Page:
I cannot believe Thanksgiving is here already! I CANNOT wait to eat some turkey! Yum!! Food coma!
We're moving forward with A Separate Peace. I hope you enjoyed the bit of the movie we were able to see thus far. I feel that allowing you to see what is happening in conjunction with reading it, really helps to meld the story into something truly amazing!
When we left last week, we see Gene making a bit of a transformation. I know many of us were awestruck (or even creeped out) with him putting on Gene's pink shirt. The more I go back and read it, the better I understand exactly what is happening...by putting on Finny’s clothes and mimicking Finny’s expressions in the mirror, Gene has blurred the line that separates his own identity from that of his "best friend". To look at this from a psychologist POV, one could argue that to alleviate his guilt about "pushing" Finny from the tree, Gene seeks to escape his "self" and find refuge in someone else’s identity. Moreover, while becoming Finny allows Gene to escape his own guilty conscience, it also enables him to eradicate the feelings at the base of that guilt. Gene feels guilty about the accident because he knows how envious he was of Finny and cannot help but wonder if his envy somehow influenced his actions. Here's the really twisted part, by dressing up as Finny, Gene has purged himself of this envy by becoming the very object of it. :::GASP:::
These next two chapters bring us into the Fall, Senior year for our boys at Devon. Finny has not yet returned to the school, and Gene is conveniently without a roommate. Across the hall a new foe has moved into Leper's room....Brinker! (In the movie, Chet and Brinker are combined into one character!) AND Gene tries to take up a new extra curricular, crew. Does anyone know what crew is? We are also introduced to Cliff Quakenbush, the bully type character of Devon. What kind of high school/teenage novel would this be without a bully? With Finny still MIA from Devon, many of the others start to question Gene and his "side" of what happened that day on the river. I wonder what will happen!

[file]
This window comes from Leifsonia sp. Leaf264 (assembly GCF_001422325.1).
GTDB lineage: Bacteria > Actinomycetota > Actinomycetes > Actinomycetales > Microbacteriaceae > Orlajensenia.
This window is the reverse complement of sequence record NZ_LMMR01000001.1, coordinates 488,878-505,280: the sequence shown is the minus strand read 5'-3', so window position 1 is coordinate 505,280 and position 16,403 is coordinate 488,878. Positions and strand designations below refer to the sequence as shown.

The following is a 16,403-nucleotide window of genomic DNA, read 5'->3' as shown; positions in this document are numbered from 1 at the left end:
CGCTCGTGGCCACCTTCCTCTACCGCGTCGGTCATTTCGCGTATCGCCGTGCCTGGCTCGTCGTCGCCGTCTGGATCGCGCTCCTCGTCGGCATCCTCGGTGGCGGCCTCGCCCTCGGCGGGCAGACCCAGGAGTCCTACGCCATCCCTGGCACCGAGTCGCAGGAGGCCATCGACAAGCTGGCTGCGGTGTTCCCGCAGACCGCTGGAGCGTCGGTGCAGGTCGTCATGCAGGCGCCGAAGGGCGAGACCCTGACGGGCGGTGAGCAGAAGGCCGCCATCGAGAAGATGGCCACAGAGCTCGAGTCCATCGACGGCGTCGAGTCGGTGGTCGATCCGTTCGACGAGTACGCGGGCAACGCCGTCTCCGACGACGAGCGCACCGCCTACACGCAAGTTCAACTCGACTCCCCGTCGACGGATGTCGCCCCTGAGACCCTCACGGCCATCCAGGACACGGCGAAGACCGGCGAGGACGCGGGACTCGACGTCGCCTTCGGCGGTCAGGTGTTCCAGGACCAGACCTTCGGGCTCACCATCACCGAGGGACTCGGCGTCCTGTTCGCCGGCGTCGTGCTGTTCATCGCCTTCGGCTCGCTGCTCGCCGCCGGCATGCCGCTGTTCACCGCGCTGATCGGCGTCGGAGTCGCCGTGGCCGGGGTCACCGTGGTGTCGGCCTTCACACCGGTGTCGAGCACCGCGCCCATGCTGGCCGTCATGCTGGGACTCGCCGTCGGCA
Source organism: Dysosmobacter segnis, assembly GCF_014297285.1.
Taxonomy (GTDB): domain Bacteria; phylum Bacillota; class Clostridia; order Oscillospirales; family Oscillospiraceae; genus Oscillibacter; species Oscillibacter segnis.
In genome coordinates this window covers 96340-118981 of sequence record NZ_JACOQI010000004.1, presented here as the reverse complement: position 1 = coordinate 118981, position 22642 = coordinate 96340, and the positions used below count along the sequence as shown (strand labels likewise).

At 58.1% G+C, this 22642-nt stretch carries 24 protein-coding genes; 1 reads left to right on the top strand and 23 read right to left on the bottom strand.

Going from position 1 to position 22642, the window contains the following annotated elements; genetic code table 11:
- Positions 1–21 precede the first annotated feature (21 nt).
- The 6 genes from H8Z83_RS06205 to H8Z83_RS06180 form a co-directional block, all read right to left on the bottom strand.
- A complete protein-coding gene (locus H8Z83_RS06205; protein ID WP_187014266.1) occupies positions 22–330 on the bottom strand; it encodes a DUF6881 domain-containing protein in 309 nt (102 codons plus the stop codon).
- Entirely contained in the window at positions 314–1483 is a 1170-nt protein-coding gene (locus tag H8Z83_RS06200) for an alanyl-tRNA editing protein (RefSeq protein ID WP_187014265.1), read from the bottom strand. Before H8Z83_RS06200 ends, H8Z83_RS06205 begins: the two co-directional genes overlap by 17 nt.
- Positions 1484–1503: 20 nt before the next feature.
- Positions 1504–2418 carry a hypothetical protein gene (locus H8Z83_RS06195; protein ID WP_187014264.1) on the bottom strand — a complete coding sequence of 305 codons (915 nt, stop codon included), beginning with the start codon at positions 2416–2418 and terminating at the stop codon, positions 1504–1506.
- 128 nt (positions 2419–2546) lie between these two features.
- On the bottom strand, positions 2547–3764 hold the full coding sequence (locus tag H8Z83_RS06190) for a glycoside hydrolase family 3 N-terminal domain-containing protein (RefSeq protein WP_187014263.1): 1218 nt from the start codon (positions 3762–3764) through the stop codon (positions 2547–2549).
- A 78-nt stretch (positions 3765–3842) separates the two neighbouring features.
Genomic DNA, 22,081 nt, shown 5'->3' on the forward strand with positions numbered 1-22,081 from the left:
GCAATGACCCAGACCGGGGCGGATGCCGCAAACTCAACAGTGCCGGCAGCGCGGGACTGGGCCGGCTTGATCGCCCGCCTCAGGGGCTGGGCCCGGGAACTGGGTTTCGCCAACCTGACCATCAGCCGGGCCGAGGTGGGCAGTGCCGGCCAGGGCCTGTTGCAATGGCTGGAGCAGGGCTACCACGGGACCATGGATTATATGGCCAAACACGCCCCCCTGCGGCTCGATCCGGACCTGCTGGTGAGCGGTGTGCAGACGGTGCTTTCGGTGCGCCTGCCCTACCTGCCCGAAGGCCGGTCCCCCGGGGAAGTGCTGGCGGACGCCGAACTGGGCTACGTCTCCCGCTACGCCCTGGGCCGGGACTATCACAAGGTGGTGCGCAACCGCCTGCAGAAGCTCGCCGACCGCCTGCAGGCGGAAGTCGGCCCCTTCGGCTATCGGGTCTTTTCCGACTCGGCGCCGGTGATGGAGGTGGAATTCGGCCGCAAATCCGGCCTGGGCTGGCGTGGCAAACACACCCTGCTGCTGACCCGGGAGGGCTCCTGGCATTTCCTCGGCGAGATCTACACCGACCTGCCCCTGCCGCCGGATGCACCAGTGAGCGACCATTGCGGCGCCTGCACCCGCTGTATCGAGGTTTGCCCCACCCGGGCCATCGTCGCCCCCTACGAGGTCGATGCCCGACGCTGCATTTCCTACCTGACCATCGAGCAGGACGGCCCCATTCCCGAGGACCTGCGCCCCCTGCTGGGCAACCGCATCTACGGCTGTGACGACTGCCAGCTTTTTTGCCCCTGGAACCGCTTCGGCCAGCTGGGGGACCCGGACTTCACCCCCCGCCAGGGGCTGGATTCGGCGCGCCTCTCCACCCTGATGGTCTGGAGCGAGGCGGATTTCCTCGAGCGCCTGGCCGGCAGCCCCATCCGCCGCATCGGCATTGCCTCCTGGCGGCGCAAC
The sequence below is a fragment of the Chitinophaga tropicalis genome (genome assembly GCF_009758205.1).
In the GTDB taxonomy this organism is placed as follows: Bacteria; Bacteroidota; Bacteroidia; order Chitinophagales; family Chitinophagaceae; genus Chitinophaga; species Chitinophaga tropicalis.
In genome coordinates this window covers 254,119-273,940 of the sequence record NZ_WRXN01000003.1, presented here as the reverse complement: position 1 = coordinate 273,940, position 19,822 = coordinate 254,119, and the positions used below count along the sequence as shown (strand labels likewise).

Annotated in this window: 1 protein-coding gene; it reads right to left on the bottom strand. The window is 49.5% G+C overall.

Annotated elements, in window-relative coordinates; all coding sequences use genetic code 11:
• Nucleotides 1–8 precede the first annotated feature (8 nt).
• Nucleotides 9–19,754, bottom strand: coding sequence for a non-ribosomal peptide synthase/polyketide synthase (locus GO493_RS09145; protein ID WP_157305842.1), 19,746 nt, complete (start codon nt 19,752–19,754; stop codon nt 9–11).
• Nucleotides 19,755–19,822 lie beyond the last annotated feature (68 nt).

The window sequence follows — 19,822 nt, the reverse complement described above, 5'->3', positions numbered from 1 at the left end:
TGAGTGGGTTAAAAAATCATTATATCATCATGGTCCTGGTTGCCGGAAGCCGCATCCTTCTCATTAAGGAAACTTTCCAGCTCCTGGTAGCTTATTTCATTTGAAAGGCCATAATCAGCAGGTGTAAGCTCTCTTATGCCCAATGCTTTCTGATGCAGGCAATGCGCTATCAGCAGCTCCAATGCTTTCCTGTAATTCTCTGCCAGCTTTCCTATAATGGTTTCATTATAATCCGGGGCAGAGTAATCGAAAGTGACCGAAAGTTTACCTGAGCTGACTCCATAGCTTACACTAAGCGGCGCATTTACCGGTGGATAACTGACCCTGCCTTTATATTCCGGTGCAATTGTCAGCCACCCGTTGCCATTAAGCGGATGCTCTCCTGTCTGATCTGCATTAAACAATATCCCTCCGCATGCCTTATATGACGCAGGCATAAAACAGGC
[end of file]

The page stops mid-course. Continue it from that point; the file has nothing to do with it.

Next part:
It is important to pay close attention to the symbolism behind the rivers at Devon: The shift in seasons from summer to winter parallels a more general shift in the novel’s mood from the carefree innocence that preceded Finny’s fall to a darker time in which a note of doom, associated with the coming war, grips the school. This shift is given a physical embodiment in the two rivers on campus. The fresh, clear, bubbling Devon River represents the summer session and its naïve carefree character. But this river flows into the salty, ugly, unpredictable Naguamsett, which is joined to the ocean and controlled by the large, global forces of the tides. This river can be seen as a symbol of a dawning era of bitter conflict and disempowerment for the boys.
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